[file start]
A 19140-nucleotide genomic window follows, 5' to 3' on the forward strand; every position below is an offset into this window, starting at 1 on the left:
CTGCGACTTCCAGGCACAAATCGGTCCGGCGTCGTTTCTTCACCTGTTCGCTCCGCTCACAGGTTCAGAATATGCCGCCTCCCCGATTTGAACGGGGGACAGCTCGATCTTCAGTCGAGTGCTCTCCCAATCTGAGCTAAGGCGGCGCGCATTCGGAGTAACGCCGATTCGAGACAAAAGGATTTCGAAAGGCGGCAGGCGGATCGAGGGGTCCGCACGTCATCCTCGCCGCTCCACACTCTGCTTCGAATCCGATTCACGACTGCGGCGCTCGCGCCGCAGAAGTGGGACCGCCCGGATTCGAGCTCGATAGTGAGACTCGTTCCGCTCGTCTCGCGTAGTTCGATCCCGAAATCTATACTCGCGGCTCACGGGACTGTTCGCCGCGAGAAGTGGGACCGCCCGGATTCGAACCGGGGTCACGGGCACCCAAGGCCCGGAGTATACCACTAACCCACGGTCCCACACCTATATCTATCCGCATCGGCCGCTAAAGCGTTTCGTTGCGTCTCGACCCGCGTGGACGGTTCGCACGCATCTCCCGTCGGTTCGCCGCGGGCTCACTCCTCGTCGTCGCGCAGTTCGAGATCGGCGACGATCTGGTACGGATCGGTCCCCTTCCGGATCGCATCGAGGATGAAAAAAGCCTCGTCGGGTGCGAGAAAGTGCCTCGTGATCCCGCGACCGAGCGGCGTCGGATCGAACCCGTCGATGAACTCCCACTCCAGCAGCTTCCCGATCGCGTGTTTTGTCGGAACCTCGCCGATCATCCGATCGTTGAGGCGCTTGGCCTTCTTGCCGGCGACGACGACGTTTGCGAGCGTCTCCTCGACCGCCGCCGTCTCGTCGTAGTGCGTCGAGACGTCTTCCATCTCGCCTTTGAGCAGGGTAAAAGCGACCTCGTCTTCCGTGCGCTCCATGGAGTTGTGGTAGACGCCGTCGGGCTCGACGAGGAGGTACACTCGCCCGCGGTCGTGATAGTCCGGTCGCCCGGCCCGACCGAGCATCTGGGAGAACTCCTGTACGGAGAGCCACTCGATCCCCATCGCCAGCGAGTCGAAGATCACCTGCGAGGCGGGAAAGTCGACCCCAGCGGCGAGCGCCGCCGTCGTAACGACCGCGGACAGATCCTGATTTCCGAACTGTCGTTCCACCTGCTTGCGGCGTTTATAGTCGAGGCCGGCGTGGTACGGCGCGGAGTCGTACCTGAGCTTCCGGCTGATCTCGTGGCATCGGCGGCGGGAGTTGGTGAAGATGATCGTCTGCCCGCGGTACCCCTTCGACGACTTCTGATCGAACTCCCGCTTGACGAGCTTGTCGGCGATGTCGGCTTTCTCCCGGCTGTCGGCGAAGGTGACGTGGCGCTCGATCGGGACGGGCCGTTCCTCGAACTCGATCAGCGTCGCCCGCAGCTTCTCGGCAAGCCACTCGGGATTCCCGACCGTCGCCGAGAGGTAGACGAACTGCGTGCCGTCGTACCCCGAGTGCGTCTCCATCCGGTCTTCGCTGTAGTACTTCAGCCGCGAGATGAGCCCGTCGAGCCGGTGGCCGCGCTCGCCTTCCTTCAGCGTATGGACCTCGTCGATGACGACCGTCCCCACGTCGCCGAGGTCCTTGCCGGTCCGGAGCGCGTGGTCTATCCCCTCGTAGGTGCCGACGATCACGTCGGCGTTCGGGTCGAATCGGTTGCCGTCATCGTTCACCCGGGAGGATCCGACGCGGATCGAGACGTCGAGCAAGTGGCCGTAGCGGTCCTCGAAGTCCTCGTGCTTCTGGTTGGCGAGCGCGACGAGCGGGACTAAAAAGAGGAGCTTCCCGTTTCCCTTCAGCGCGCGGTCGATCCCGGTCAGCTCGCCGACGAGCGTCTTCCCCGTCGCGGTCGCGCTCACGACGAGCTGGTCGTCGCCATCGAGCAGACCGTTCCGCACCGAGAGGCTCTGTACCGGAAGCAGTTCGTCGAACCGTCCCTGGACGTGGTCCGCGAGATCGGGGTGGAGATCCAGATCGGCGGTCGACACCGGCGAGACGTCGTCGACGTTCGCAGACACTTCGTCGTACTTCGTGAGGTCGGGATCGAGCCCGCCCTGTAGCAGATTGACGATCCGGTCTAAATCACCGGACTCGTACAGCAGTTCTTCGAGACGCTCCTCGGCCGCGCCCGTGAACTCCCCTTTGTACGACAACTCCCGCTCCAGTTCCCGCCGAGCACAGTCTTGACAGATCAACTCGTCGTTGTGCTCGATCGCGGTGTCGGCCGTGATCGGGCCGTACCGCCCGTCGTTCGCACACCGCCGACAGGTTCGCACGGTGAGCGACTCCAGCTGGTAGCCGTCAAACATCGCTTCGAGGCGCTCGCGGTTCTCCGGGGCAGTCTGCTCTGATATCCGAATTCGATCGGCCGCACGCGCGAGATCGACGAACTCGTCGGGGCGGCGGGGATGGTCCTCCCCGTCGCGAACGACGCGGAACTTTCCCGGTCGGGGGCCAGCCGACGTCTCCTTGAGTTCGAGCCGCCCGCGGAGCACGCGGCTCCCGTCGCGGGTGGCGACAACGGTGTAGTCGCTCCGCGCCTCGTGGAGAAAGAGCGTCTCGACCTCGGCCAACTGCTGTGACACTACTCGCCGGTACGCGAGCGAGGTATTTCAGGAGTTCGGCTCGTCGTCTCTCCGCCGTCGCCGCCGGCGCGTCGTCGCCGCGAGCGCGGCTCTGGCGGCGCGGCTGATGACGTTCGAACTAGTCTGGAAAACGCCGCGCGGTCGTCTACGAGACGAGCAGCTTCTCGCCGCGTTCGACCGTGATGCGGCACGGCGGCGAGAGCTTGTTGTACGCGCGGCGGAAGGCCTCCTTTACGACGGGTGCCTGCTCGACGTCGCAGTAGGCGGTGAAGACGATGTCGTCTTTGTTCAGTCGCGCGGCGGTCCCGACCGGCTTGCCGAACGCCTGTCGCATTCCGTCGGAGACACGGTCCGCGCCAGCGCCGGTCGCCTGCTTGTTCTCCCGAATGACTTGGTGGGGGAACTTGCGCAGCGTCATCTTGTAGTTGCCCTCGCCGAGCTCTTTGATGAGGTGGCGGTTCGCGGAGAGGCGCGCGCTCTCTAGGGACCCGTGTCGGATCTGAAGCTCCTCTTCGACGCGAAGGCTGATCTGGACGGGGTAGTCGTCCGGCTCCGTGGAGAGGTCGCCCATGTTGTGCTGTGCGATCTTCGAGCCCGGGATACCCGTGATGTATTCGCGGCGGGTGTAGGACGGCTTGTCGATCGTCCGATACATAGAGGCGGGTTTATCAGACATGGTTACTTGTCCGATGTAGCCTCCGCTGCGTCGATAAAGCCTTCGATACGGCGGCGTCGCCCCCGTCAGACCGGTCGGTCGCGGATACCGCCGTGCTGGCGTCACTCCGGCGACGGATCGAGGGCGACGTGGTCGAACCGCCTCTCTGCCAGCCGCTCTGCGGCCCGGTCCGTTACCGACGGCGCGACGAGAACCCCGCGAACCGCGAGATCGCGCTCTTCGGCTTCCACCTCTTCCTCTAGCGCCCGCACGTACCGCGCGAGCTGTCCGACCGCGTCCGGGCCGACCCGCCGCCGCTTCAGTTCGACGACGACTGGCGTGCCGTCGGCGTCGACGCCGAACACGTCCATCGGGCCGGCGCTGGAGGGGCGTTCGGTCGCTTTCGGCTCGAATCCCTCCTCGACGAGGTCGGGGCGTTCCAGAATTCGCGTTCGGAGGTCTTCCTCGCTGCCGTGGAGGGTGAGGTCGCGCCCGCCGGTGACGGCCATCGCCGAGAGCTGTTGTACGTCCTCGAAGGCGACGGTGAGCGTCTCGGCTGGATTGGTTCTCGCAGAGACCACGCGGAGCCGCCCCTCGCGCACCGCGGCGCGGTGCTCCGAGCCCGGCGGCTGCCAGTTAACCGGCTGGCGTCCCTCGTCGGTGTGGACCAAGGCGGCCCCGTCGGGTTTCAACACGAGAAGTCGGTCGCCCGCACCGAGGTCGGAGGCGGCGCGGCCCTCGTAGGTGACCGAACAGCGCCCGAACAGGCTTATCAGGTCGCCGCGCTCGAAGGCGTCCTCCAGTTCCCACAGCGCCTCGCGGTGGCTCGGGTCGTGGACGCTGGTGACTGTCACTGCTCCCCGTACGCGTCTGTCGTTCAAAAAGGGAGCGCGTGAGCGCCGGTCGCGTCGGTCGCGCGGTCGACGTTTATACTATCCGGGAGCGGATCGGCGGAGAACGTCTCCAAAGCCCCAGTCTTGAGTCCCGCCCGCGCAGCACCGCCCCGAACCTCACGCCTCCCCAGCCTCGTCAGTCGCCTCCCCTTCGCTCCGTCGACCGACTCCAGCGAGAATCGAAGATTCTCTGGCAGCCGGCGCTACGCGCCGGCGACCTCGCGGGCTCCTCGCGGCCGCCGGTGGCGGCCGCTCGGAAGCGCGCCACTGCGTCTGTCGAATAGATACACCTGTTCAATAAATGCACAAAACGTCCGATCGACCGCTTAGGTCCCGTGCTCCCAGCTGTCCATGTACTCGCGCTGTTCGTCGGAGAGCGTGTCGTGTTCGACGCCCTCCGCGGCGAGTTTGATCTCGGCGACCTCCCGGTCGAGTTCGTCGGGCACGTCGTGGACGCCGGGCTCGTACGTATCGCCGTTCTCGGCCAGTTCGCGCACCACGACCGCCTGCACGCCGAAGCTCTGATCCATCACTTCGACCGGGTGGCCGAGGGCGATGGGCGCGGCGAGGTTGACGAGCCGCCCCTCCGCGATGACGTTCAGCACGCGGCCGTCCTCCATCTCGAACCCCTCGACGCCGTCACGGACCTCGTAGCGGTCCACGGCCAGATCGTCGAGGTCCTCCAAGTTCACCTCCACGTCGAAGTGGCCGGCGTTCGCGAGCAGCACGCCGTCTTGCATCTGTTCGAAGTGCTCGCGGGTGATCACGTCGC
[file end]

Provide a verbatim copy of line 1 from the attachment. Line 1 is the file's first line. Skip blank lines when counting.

A 19140-nucleotide genomic window follows, 5' to 3' on the forward strand; every position below is an offset into this window, starting at 1 on the left: